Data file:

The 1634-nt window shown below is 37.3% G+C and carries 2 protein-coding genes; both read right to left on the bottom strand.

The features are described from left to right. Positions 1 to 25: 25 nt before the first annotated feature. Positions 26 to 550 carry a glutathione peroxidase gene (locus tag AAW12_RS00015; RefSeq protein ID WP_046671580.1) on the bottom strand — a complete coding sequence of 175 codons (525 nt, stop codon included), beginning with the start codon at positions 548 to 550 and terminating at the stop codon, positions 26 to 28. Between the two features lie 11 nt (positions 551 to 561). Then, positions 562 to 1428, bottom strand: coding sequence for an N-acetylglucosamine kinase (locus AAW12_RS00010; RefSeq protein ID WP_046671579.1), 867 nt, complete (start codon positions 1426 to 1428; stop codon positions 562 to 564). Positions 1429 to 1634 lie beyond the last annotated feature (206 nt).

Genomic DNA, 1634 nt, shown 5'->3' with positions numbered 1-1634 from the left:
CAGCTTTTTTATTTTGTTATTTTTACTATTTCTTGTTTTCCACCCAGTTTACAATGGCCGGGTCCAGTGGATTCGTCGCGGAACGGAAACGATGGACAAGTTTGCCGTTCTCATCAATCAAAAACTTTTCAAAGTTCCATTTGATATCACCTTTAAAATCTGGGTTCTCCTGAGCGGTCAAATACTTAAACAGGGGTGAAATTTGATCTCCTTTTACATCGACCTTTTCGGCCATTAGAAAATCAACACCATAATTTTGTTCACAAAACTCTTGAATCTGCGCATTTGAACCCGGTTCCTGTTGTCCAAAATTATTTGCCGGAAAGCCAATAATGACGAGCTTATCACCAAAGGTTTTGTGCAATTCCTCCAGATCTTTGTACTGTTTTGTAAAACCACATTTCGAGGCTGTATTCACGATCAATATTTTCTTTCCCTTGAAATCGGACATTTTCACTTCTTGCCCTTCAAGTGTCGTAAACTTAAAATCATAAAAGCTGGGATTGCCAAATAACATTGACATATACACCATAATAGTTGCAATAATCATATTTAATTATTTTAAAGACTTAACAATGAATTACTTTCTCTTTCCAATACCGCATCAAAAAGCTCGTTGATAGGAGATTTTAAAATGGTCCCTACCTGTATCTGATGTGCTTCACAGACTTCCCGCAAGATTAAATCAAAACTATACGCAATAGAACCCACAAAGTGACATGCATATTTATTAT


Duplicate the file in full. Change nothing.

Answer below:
The 1634-nt window shown below is 37.3% G+C and carries 2 protein-coding genes; both read right to left on the bottom strand.

The features are described from left to right. Positions 1 to 25: 25 nt before the first annotated feature. Positions 26 to 550 carry a glutathione peroxidase gene (locus tag AAW12_RS00015; RefSeq protein ID WP_046671580.1) on the bottom strand — a complete coding sequence of 175 codons (525 nt, stop codon included), beginning with the start codon at positions 548 to 550 and terminating at the stop codon, positions 26 to 28. Between the two features lie 11 nt (positions 551 to 561). Then, positions 562 to 1428, bottom strand: coding sequence for an N-acetylglucosamine kinase (locus AAW12_RS00010; RefSeq protein ID WP_046671579.1), 867 nt, complete (start codon positions 1426 to 1428; stop codon positions 562 to 564). Positions 1429 to 1634 lie beyond the last annotated feature (206 nt).

Genomic DNA, 1634 nt, shown 5'->3' with positions numbered 1-1634 from the left:
CAGCTTTTTTATTTTGTTATTTTTACTATTTCTTGTTTTCCACCCAGTTTACAATGGCCGGGTCCAGTGGATTCGTCGCGGAACGGAAACGATGGACAAGTTTGCCGTTCTCATCAATCAAAAACTTTTCAAAGTTCCATTTGATATCACCTTTAAAATCTGGGTTCTCCTGAGCGGTCAAATACTTAAACAGGGGTGAAATTTGATCTCCTTTTACATCGACCTTTTCGGCCATTAGAAAATCAACACCATAATTTTGTTCACAAAACTCTTGAATCTGCGCATTTGAACCCGGTTCCTGTTGTCCAAAATTATTTGCCGGAAAGCCAATAATGACGAGCTTATCACCAAAGGTTTTGTGCAATTCCTCCAGATCTTTGTACTGTTTTGTAAAACCACATTTCGAGGCTGTATTCACGATCAATATTTTCTTTCCCTTGAAATCGGACATTTTCACTTCTTGCCCTTCAAGTGTCGTAAACTTAAAATCATAAAAGCTGGGATTGCCAAATAACATTGACATATACACCATAATAGTTGCAATAATCATATTTAATTATTTTAAAGACTTAACAATGAATTACTTTCTCTTTCCAATACCGCATCAAAAAGCTCGTTGATAGGAGATTTTAAAATGGTCCCTACCTGTATCTGATGTGCTTCACAGACTTCCCGCAAGATTAAATCAAAACTATACGCAATAGAACCCACAAAGTGACATGCATATTTATTAT